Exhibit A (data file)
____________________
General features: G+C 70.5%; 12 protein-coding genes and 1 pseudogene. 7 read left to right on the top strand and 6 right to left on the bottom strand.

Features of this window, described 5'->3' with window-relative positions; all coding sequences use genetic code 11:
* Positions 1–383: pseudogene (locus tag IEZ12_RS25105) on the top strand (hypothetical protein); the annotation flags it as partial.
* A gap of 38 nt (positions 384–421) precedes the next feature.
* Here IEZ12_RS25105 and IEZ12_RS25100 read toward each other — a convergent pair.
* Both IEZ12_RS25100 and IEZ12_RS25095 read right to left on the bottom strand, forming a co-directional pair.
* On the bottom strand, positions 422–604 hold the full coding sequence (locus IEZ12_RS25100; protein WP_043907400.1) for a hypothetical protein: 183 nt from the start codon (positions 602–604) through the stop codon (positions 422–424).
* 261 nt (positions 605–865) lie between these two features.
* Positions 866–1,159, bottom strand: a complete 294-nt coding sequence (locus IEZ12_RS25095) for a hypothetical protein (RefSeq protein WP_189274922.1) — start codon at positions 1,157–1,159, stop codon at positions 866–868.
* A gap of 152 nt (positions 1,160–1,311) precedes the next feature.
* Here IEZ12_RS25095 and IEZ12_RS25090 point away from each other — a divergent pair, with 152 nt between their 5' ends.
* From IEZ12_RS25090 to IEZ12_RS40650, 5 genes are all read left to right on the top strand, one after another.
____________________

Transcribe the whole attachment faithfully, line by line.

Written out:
General features: G+C 70.5%; 12 protein-coding genes and 1 pseudogene. 7 read left to right on the top strand and 6 right to left on the bottom strand.

Features of this window, described 5'->3' with window-relative positions; all coding sequences use genetic code 11:
* Positions 1–383: pseudogene (locus tag IEZ12_RS25105) on the top strand (hypothetical protein); the annotation flags it as partial.
* A gap of 38 nt (positions 384–421) precedes the next feature.
* Here IEZ12_RS25105 and IEZ12_RS25100 read toward each other — a convergent pair.
* Both IEZ12_RS25100 and IEZ12_RS25095 read right to left on the bottom strand, forming a co-directional pair.
* On the bottom strand, positions 422–604 hold the full coding sequence (locus IEZ12_RS25100; protein WP_043907400.1) for a hypothetical protein: 183 nt from the start codon (positions 602–604) through the stop codon (positions 422–424).
* 261 nt (positions 605–865) lie between these two features.
* Positions 866–1,159, bottom strand: a complete 294-nt coding sequence (locus IEZ12_RS25095) for a hypothetical protein (RefSeq protein WP_189274922.1) — start codon at positions 1,157–1,159, stop codon at positions 866–868.
* A gap of 152 nt (positions 1,160–1,311) precedes the next feature.
* Here IEZ12_RS25095 and IEZ12_RS25090 point away from each other — a divergent pair, with 152 nt between their 5' ends.
* From IEZ12_RS25090 to IEZ12_RS40650, 5 genes are all read left to right on the top strand, one after another.